General Chat Thread, The tax system explained using a beer analogy:- in General; ...
1. ## The tax system explained using a beer analogy:-

Suppose that once a week, ten men go out for beer and the bill for all ten comes to £100.If they paid their bill the way we pay our taxes, it would go something like this..

The first four men (the poorest) would pay nothing.
The fifth would pay £1.
The sixth would pay £3.
The seventh would pay £7.
The eighth would pay £12.
The ninth would pay £18.
And the tenth man (the richest) would pay £59.
So, that's what they decided to do.

The ten men drank in the bar every week and seemed quite happy with the arrangement until, one day, the owner caused them a little problem. "Since you are all such good customers," he said, "I'm going to reduce the cost of your weekly beer by £20.” Drinks for the ten men would now cost just £80.

The group still wanted to pay their bill the way we pay our taxes. So the first four men were unaffected. They would still drink for free but what about the other six men? The paying customers? How could they divide the £20 windfall so that everyone would get his fair share? They realized that £20 divided by six is £3.33 but if they subtracted that from everybody's share then not only would the first four men still be drinking for free but the fifth and sixth man would each end up being paid to drink his beer.

So, the bar owner suggested that it would be fairer to reduce each man's bill by a higher percentage. They decided to follow the principle of the tax system they had been using and he proceeded to work out the amounts he suggested that each should now pay.

And so, the fifth man, like the first four, now paid nothing (a100% saving).
The sixth man now paid £2 instead of £3 (a 33% saving).
The seventh man now paid £5 instead of £7 (a 28% saving).
The eighth man now paid £9 instead of £12 (a 25% saving).
The ninth man now paid £14 instead of £18 (a 22% saving).
And the tenth man now paid £49 instead of £59 (a 16% saving).
Each of the last six was better off than before with the first four continuing to drink for free.

But, once outside the bar, the men began to compare their savings. "I only got £1 out of the £20 saving," declared the sixth man. He pointed to the tenth man, "but he got £10!"

"Yeah, that's right," exclaimed the fifth man. "I only saved a £1 too. It's unfair that he got ten times more benefit than me!"

"That's true!" shouted the seventh man. "Why should he get £10 back, when I only got £2? The wealthy get all the breaks!"

"Wait a minute," yelled the first four men in unison, "we didn't get anything at all. This new tax system exploits the poor!" The nine men surrounded the tenth and beat him up.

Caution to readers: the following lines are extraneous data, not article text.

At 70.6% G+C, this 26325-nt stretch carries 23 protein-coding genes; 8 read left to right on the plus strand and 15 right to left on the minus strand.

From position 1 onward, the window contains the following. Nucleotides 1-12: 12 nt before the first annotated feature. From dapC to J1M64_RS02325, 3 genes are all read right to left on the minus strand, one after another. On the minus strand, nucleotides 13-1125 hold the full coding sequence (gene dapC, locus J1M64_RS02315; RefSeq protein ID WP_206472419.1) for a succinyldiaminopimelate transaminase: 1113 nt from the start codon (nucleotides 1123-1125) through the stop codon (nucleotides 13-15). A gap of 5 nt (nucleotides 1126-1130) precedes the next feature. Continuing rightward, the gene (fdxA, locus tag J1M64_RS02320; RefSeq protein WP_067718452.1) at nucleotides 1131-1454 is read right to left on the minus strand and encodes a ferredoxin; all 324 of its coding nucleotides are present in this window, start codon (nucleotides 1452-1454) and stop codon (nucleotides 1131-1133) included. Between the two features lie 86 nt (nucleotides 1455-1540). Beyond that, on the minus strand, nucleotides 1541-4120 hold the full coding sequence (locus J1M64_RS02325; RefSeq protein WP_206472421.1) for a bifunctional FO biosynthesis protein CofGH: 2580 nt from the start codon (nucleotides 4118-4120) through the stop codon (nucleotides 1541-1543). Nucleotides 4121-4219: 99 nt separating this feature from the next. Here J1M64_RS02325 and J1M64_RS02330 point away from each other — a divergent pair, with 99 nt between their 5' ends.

The next week the tenth man didn't show up for drinks, so the nine sat down and had their beers without him. But when it came time to pay the bill, they discovered something important - they didn't have enough money between all of them to pay for even half of the bill!

And that, boys and girls, journalists and government ministers, is how our tax system works. The people who already pay the highest taxes will naturally get the most benefit from a tax reduction. Tax them too much, attack them for being wealthy and they just might not show up anymore. In fact, they might start drinking overseas, where the atmosphere is somewhat friendlier.

For those who understand, no explanation is needed.
For those who do not understand, no explanation is possible

2. ## 24 Thanks to laserblazer:

akidosaint (23rd November 2010), BenABF (23rd November 2010), bossman (23rd November 2010), CAM (23rd November 2010), dgsmith (23rd November 2010), Dos_Box (23rd November 2010), Gibbo (23rd November 2010), gibbo_ap (23rd November 2010), glennda (23rd November 2010), Hightower (23rd November 2010), j17sparky (23rd November 2010), LiamH (25th November 2010), nephilim (24th November 2010), nikaso (24th November 2010), Rydra (23rd November 2010), seanlaz (23rd November 2010), skunk (23rd November 2010), synaesthesia (23rd November 2010), SYSMAN_MK (24th November 2010), teejay (23rd November 2010), TheRedGuy (23rd November 2010), TwoZeroAlpha (23rd November 2010), Tyiell (23rd November 2010), ZeroHour (23rd November 2010)

3. i don't drink alcohol, does this mean I am being unfairly taxed?

4. Originally Posted by MK-2
i don't drink alcohol, does this mean I am being unfairly taxed?
Sounds like tax evasion to me

5. ## 2 Thanks to laserblazer:

BenABF (23rd November 2010), elsiegee40 (23rd November 2010)

6. Just sent this off to our Politics teacher.

7. I suppose the alternative view would be that they all get charged £10 from the start, but the poorest 5 can't afford to drink and die from dehydration, just to put more of a left wing swing on the analogy.

8. Originally Posted by SpuffMonkey
I suppose the alternative view would be that they all get charged £10 from the start, but the poorest 5 can't afford to drink and die from dehydration, just to put more of a left wing swing on the analogy.